As we travelled down to
Cincinnati Mason, Ohio to visit Great Wolf Lodge this weekend, Hannah was busy working the phone lines and I started having some flashbacks. “Hello, I am selling Girl Scout Cookies to support my Daisy troop. Would you like to buy a box?”
In my lifetime, I have sold any number of items door-to-door all in the name of fundraising. From candy bars to raffle tickets to decals, it feels like too many moments of my youth were spent hocking my wares to anyone and everyone in the neighborhood when I would have much rather been playing in the yard with my brothers. The hardest part of all of this is that I am an introvert and I don’t particularly enjoy asking people for help. Putting these two activities together were not exactly my idea of fun.
Because of this, I have a soft spot in my heart for children going door-to-door selling something to support their team or activity. In recent days I have bought anything from popcorn to candy to cookies (I think I bought from 6 or 7 different Girl Scout troops last year) to flower bulbs, more in appreciation for all of those grown-ups that took pity on me all of those years ago and bought something from me than from any need for the items that the child is selling. I still feel somewhat guilty about not buying some cookies from one of the girls that knocked on our door the other day. It was the right thing to do given that Hannah is now selling cookies herself, but it still felt wrong to say no.
I still remember my first time going door-to-door. I was a precocious soon-to-be 7 year old who had just been signed up for Little League baseball. One of our first official team duties (I think even before playing a single game!) was to don my brand new uniform, band together with a few of my new teammates under the watchful eye of one of our coaches and knock on doors. But it wasn’t to houses in my neighborhood. I don’t know how they decided who went where, but I was sent over to the other side of town from where I lived. This part of town was older than where I lived and seemed a little scarier (although I had lived in that part of town only 3 years earlier, it seemed like forever).
The strangest part of the whole experience was that we weren’t selling anything. We were just going from house to house knocking on doors, equipped with only one of those old giant Tootsie Roll banks
and some mildly attractive decals that had the official Little League logo on them.
That was it! Despite the bare bones operation, people would invariably give us money in return for one of our
useless adorable decals. At least with the Police Auxiliary decals you can be under the illusion that a police officer might see your car sporting one and decide against issuing you a ticket for various and sundry moving violations. But we had no such pull, except for being cute and eager Little Leaguers. Which apparently was enough. Apparently one of the biggest innovations of the 90’s and the 2000’s was a major upgrade in youth fundraising technology because with all of the intricate baked goods, magazines and sales cards, I’m guessing our Seinfeld approach of selling nothing would not work any more.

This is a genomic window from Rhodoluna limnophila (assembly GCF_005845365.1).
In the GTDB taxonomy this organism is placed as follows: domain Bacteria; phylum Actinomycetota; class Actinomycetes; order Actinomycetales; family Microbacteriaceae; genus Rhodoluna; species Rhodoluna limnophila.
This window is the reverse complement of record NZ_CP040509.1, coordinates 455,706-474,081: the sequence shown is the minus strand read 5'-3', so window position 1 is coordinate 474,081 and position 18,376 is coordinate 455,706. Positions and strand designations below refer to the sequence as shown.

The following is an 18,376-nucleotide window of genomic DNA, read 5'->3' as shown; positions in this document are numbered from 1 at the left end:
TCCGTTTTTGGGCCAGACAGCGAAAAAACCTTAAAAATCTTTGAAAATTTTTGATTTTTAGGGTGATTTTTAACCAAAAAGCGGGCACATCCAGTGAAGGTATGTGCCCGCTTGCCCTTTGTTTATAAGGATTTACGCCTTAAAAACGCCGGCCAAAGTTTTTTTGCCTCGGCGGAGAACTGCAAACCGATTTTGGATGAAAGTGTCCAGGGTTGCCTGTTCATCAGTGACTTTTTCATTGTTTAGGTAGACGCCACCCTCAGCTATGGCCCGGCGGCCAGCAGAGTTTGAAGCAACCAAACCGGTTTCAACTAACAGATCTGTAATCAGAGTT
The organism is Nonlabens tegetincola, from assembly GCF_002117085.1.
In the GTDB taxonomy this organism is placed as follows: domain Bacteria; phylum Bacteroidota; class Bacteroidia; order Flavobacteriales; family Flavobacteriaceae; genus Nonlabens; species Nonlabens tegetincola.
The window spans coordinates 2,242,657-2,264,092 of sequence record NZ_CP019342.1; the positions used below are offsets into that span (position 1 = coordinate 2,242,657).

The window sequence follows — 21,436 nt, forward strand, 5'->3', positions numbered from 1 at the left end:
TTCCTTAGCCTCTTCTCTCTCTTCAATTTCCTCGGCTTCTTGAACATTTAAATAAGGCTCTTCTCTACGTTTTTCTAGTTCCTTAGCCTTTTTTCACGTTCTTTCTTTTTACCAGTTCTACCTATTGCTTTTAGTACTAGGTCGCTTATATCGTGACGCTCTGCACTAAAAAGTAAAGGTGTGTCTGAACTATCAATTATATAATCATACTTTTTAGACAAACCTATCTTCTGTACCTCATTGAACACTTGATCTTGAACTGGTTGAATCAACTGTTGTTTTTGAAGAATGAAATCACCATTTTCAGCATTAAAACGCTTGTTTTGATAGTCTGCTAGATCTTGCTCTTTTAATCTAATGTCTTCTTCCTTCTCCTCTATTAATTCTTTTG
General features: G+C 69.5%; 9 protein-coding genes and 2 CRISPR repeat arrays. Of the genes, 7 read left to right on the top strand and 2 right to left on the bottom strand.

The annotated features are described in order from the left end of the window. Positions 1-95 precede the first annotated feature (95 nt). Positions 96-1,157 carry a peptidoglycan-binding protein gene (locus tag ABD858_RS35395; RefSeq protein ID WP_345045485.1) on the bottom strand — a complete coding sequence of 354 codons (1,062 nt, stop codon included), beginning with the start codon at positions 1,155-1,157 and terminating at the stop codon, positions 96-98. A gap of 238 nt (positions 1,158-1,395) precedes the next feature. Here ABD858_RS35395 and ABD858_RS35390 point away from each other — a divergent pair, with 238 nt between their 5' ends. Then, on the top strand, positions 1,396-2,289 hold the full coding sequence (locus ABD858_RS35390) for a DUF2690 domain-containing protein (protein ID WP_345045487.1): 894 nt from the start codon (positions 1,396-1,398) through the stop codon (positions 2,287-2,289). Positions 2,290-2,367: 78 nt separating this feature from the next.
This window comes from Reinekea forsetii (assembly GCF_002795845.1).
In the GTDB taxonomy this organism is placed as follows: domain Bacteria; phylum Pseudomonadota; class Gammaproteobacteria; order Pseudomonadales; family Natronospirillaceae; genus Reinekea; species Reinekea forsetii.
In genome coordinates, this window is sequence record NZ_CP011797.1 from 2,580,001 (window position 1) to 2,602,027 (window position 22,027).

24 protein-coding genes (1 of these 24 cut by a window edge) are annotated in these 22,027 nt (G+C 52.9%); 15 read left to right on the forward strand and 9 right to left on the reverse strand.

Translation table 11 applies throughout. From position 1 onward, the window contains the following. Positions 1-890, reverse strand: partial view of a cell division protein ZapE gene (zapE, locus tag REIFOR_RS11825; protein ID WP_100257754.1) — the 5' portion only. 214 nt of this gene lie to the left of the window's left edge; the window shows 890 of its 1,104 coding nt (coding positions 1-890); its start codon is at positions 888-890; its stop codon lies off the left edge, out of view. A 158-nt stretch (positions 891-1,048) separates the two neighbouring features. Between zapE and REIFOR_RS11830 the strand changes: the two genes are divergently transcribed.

Hannah is much more of a performer than I am, so I had somewhat higher hopes for her ability to move merchandise. In fact, she had a rather polished presentation that she would deftly deliver. For a little while, I thought we might have a budding Gordon Gecko on my hands. As I was driving I started imagining a retirement living in the lap of luxury from the piles and piles of money that my industrious oldest child would be raking in with her mix of charming personality and aggressive salesmanship. A little Donald Trump with much better hair.
“I don’t WANNA make any more calls! I’m tired of this already!” whined my little closer. After a whopping 2 phone calls. I wanted to turn to her and say that I understood, that trying to convince friends and family members to buy stuff so that you can play sports or have a Daisy troop sucks. I wanted to tell her that while this is difficult, it will build character and give you a greater appreciation for the activities that you participate in now and in the future. Instead what came out was “You NEED to do this, it doesn’t matter if you are tired of it!” Seems like my selling days are not quite over yet.
Speaking of selling things, in my last post I forgot to mention that one of the coolest presents I received for Christmas was a hard-bound copy of all of my blog posts for the year 2011. While I am not sure if anyone else in the world would actually want such a thing, I figured that I might as well throw the link out there, just in case. It makes an excellent birthday, anniversary and Valentine’s Day present for your loved ones, neighbors, garbage man, blah blah blah blah blah blah. But if you are interested, you can purchase your own copy here. I pretty sure I don’t get a cut from any sales, so you can feel free to purchase them solely because you know it is an awesome product.